COAT HANGER: For a lot of people, this will be the only wire they have without having to go out and buy something. The thick ones can be a little hard to bend, so use the thinnest one you can find. You will need pliers to bend it again and again in the same place until it breaks. This is called metal "fatigue." You need about a 12" piece.
UTILITY WIRE: Small, inexpensive rolls of solid steel, copper and aluminum wire are available from building centers and hardware stores. Thickness is denoted by a gauge number for maximum confusion. The bigger the gauge number, the thinner the wire is. Typically you will find utility wire that's around 20 gauge.
One strand of this wire is too flimsy, but doubling and twisting a double strand is perfect. Start with a 24" (2 foot) piece and fold it in half. Holding the two ends with pliers, twist the wires together with a pencil or pen. The green lines indicate a break--only in the picture. It was getting too long to show the whole wire on the page.
ELECTRICAL WIRE: By this I mean the stiff, solid wire used inside the walls of houses not the flexible stuff used for appliance cords. If you know an electrician, ask if they have any scrap "Romex," any gauge. From that you can cut out three pieces of wire (black, white and bare). Use the bare one first, or strip off the last two inches of insulation where the propeller will spin. You need about a 12" piece.
ELECTRIC FENCE WIRE: I happen to have a roll lying around. Even doing this project with hundreds of kids a year, I've got a lifetime supply.
I use cereal boxes to help make people aware of how much stuff we waste, but poster board works.
The paper punch is convenient and it leaves a clean edge that works well on the propeller stick. You can punch the hole in the propeller with a pencil or pen. Pliers help bend stubborn wire.
It does not have to look exactly like the example. It should have a couple of gentle bends in the middle. Use pliers if needed.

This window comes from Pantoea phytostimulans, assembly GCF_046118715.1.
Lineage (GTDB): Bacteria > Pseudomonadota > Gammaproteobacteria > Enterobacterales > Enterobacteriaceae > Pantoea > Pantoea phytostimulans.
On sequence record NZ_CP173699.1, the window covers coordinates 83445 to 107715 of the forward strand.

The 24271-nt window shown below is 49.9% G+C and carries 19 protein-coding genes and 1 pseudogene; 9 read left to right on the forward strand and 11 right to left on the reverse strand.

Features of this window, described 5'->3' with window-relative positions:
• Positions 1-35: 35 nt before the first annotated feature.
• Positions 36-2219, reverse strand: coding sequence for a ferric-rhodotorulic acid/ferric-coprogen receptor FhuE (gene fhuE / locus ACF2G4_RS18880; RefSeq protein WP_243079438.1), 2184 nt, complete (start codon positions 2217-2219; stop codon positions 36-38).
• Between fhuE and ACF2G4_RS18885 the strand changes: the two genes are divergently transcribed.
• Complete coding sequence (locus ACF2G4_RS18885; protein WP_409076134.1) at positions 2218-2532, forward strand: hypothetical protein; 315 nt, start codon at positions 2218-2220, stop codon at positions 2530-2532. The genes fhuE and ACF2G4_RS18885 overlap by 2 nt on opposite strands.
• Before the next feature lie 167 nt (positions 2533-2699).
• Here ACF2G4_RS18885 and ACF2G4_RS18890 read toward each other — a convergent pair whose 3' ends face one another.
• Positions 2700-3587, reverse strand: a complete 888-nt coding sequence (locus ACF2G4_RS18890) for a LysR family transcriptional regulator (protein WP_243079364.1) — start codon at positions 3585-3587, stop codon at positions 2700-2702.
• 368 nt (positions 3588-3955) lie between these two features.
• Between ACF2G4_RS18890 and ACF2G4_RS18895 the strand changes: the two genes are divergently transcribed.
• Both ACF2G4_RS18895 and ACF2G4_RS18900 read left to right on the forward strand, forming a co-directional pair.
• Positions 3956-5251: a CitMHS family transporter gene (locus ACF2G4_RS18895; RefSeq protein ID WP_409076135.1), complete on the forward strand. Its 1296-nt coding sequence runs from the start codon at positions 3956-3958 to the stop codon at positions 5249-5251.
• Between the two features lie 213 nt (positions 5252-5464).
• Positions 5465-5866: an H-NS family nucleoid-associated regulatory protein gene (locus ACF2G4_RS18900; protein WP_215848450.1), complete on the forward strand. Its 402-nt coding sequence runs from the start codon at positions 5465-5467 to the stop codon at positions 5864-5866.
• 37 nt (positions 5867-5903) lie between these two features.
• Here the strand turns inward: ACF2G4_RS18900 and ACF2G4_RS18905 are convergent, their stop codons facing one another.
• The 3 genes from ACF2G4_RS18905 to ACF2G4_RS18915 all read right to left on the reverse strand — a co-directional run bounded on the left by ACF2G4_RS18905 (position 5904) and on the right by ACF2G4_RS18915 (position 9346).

It should have some sort of handle on the back end that allows you to get a firm grip so the wire doesn't twist in your hand. It should have a couple of inches straight on the front end where the propeller has room to spin.
If you are using thin wire that you doubled up and twisted, make the loop the front and the two ends the handle end. The loop will keep the propeller from falling off.
Make a propeller that's about an inch wide and about three inches long. Try to get the hole as close to the middle as possible. A simple and accurate way to locate the center of a rectangle is to draw a straight lines from corner to corner. Where they intersect is the center.
If you have hole punch, use it to make the hole in the center of the propeller. Skip the next two paragraphs to the next step.
If you don't have a hole punch, you can punch through the cardboard with a pen or a pencil. Put a washcloth or sock or something on the table and the propeller on top so you punch into the soft stuff.
The cardboard that was where the hole is now--but is now pushed out around the edge--can get in the way of the spinning. Use your thumbnail or fingernail to fold those tiny bits of cardboard outward so they lie down flat against the propeller. They will spring back up somewhat. That's OK.
Skip this step if you made your propeller stick out of thin wire that you twisted because the loop at the front end will keep your propeller on. For everybody else, if you wrap several inches of tape around the front end, not only will it help keep the propeller on, it can also blunt the sharp wire end.
If you are right-handed, hold a pen or pencil in that hand. Hold the pencil--not horizontally and not vertically--but at about a 45 degree angle. Grip the propeller in the other hand. Push the pen to the bumps firmly and rub. Once you "get it" it will be easy to get the propeller to spin furiously, but allow a few minutes this first time. Experiment. Rub fast, rub slow, hard, soft, vary the angle of your pencil.
|To see how the propeller stick works and why it matters click here or on the picture.|